Introducing Cacher

“If you wish to make apple pie from scratch, you must first create the universe”, and if you wish to build an app using the interpreted language framework of your choice, you usually have to install a whole universe of dependencies. If your build environment is persistent, you probably don’t feel the pain of waiting for the universe to download once the initial pip install is complete. Subsequent invocations of pip will see the local modules you previously downloaded and avoid re-downloading and installing them. For “clean room” build environments, this pain is felt each time we build.

The build performance improvements of persistent build environments bring with them some important caveats. If you don’t perform a “clean room” build there’s always a chance some stray bits or accidental config changes have crept into the build environment, leading to inconsistent build output. To deal with this, many of us use tools like Habitat Builder or Travis CI that do create the universe each time they bake an apple pie, in Builder’s case starting with an empty chroot environment for each build.

While universe-creation ensures consistent results (this is a very good thing in Builder), it’s sometimes annoyingly slow for local Studio-based development. A Habitat Studio build must perform a brand-new pip install download of every Python module our project depends on, on every build. This can add many seconds or even minutes to each build. Frustration with these long waits led to the creation of cacher, a package that speeds up local Studio-based development.

cacher make use of a Habitat package’s ability to define an environment variable and “push” that variable to any package that depends on it. For more details on how that works see Christopher Maier’s blog post here.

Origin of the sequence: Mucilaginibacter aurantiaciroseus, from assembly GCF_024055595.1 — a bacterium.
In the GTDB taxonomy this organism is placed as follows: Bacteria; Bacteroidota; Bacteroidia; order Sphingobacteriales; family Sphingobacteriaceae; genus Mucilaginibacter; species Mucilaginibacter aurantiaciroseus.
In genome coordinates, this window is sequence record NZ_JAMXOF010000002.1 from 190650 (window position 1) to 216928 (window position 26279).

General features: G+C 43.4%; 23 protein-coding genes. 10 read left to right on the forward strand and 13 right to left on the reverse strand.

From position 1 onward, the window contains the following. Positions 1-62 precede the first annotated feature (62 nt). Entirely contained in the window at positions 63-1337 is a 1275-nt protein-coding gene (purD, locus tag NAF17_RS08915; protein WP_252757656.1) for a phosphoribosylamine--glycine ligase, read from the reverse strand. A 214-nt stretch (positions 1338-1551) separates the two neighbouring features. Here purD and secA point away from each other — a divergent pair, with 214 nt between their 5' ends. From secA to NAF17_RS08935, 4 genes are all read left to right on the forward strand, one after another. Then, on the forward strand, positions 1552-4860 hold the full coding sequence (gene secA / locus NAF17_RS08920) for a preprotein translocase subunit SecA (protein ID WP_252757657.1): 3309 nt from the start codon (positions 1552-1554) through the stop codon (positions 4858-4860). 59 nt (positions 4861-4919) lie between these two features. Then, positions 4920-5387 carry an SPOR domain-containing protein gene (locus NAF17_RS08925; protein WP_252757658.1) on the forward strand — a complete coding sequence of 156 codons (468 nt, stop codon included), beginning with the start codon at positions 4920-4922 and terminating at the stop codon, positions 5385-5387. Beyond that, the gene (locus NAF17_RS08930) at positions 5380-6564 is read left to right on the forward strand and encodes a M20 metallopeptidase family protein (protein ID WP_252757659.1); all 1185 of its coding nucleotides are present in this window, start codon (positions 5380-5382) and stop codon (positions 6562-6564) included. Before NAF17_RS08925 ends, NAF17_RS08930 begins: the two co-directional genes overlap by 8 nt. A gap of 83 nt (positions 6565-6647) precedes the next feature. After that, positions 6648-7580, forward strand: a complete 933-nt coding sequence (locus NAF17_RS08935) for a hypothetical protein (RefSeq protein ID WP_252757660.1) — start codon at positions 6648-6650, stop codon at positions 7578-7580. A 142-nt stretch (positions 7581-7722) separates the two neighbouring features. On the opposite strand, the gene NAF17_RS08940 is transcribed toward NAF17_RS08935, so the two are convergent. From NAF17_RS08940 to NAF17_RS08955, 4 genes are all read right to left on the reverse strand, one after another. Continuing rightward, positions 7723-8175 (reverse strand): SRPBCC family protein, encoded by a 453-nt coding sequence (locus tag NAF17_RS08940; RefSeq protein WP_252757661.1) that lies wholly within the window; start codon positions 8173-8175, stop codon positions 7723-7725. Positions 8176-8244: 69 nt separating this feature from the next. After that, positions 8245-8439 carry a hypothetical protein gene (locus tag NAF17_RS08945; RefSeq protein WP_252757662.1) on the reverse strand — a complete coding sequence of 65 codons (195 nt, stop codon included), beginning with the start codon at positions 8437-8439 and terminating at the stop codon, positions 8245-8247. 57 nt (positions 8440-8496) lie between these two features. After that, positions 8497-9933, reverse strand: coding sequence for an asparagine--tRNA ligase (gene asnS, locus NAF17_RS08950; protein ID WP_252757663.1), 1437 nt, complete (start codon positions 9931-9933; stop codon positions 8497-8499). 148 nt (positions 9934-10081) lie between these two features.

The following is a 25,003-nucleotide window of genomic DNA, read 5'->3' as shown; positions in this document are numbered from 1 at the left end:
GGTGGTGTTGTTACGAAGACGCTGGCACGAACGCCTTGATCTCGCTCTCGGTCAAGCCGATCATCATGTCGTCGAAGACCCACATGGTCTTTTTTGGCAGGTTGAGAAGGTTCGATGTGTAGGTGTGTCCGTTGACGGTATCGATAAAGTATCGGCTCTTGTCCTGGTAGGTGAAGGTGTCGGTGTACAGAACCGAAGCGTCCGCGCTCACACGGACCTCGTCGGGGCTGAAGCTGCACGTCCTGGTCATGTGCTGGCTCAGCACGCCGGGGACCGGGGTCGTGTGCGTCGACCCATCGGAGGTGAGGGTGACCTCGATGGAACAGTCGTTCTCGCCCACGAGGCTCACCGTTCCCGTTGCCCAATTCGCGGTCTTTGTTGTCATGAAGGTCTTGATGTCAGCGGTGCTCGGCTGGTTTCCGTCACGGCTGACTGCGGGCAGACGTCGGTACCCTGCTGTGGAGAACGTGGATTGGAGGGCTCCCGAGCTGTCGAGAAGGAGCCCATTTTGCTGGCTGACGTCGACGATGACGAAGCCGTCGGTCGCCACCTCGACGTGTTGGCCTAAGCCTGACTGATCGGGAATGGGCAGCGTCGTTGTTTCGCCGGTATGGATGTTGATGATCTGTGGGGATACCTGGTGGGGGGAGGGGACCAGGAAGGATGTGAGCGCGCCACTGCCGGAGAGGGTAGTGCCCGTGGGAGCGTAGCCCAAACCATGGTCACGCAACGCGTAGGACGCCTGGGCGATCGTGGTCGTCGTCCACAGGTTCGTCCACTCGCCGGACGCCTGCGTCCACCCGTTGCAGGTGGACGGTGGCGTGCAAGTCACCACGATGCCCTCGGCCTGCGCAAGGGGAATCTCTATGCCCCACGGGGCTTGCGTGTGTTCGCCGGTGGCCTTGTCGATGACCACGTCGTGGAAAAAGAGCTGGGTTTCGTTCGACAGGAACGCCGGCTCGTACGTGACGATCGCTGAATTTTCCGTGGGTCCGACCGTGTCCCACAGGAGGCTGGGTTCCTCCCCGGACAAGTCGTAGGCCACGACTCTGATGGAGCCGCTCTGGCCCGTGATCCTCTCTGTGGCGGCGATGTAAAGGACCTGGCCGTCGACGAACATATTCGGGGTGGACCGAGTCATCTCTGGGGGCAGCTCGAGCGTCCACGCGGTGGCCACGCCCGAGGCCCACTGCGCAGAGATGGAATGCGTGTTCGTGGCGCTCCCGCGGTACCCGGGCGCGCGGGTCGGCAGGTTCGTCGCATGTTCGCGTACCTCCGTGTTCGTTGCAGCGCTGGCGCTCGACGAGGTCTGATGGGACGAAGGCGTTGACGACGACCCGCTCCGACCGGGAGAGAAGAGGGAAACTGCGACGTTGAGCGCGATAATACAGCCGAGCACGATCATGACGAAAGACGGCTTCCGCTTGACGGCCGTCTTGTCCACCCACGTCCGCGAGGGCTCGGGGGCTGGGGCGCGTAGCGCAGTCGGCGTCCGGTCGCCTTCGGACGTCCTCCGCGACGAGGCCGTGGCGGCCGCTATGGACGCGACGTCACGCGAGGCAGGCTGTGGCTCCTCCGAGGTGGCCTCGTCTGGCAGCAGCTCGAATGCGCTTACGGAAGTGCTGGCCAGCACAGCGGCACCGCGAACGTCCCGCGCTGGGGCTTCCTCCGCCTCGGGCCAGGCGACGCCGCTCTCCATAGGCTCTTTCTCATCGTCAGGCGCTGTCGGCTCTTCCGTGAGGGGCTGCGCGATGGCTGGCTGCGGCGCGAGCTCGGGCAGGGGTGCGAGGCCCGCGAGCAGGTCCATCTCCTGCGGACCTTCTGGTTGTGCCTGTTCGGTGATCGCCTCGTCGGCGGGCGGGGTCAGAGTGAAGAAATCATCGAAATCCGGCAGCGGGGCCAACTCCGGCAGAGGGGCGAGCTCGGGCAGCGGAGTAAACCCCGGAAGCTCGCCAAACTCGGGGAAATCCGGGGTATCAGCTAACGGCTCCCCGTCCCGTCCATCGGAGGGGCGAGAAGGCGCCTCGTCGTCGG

The actual for cacher relatively short:

pkg_maintainer="Blake Irvin 

In this case, we are taking advantage of the fact that pip, the Python dependency manager that smartB (my employer) uses, respects the XDG_CACHE_HOME environment variable. The directory /hab/cache/artifacts is loopback-mounted into the Studio Docker container, which means that we’ll cache our pip modules in the same persistent location that Habitat uses to cache .hart artifacts. We use similar techniques for both NPM and Go.

Here’s some performance improvement examples from my (old, slow) MacBook building our (relatively large) Python API, with examples both before and after adding bixu/cacher to our pkg_build_deps:

Without cacher:
  api: Build time: 7m59s
With cacher, first run:
  api: Build time: 9m31s
With cacher, second run:
  api: Build time: 6m56s
With cacher, third run:
  api: Build time: 6m4s

Build performance improves in this case by ~25%.

Right now, cacher supports only the dependency managers discussed above, but any dependency manager whose behavior can be configured using environment variables could be supported in future. Pull requests are most welcome!